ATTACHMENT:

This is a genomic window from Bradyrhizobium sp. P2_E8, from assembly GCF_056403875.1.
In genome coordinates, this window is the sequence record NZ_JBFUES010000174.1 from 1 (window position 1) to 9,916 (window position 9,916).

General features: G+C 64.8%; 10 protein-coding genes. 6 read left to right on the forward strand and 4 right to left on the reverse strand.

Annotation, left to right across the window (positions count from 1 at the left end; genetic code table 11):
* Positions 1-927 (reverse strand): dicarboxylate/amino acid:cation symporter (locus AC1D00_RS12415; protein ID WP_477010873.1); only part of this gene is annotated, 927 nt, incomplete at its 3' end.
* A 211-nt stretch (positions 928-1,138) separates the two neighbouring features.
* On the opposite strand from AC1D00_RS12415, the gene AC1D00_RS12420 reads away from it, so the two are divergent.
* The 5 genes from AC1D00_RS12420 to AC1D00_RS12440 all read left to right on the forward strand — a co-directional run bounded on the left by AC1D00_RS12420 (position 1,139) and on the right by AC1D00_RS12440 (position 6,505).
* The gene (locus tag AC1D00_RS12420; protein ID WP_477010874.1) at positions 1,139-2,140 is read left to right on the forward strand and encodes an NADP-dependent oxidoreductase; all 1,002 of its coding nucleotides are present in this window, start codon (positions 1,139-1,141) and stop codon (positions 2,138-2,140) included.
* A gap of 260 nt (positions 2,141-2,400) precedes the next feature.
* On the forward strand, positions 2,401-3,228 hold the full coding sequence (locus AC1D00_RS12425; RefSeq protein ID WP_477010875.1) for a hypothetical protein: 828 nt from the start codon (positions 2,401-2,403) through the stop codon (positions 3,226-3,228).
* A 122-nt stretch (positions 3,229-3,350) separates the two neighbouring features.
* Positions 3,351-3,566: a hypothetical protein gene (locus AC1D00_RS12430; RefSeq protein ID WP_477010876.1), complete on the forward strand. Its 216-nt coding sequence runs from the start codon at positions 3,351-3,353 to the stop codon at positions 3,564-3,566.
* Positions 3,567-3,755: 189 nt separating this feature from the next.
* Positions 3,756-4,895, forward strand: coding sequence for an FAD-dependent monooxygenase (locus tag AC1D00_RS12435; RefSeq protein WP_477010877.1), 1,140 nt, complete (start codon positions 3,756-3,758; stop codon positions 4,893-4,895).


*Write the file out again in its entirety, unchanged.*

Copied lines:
This is a genomic window from Bradyrhizobium sp. P2_E8, from assembly GCF_056403875.1.
In genome coordinates, this window is the sequence record NZ_JBFUES010000174.1 from 1 (window position 1) to 9,916 (window position 9,916).

General features: G+C 64.8%; 10 protein-coding genes. 6 read left to right on the forward strand and 4 right to left on the reverse strand.

Annotation, left to right across the window (positions count from 1 at the left end; genetic code table 11):
* Positions 1-927 (reverse strand): dicarboxylate/amino acid:cation symporter (locus AC1D00_RS12415; protein ID WP_477010873.1); only part of this gene is annotated, 927 nt, incomplete at its 3' end.
* A 211-nt stretch (positions 928-1,138) separates the two neighbouring features.
* On the opposite strand from AC1D00_RS12415, the gene AC1D00_RS12420 reads away from it, so the two are divergent.
* The 5 genes from AC1D00_RS12420 to AC1D00_RS12440 all read left to right on the forward strand — a co-directional run bounded on the left by AC1D00_RS12420 (position 1,139) and on the right by AC1D00_RS12440 (position 6,505).
* The gene (locus tag AC1D00_RS12420; protein ID WP_477010874.1) at positions 1,139-2,140 is read left to right on the forward strand and encodes an NADP-dependent oxidoreductase; all 1,002 of its coding nucleotides are present in this window, start codon (positions 1,139-1,141) and stop codon (positions 2,138-2,140) included.
* A gap of 260 nt (positions 2,141-2,400) precedes the next feature.
* On the forward strand, positions 2,401-3,228 hold the full coding sequence (locus AC1D00_RS12425; RefSeq protein ID WP_477010875.1) for a hypothetical protein: 828 nt from the start codon (positions 2,401-2,403) through the stop codon (positions 3,226-3,228).
* A 122-nt stretch (positions 3,229-3,350) separates the two neighbouring features.
* Positions 3,351-3,566: a hypothetical protein gene (locus AC1D00_RS12430; RefSeq protein ID WP_477010876.1), complete on the forward strand. Its 216-nt coding sequence runs from the start codon at positions 3,351-3,353 to the stop codon at positions 3,564-3,566.
* Positions 3,567-3,755: 189 nt separating this feature from the next.
* Positions 3,756-4,895, forward strand: coding sequence for an FAD-dependent monooxygenase (locus tag AC1D00_RS12435; RefSeq protein WP_477010877.1), 1,140 nt, complete (start codon positions 3,756-3,758; stop codon positions 4,893-4,895).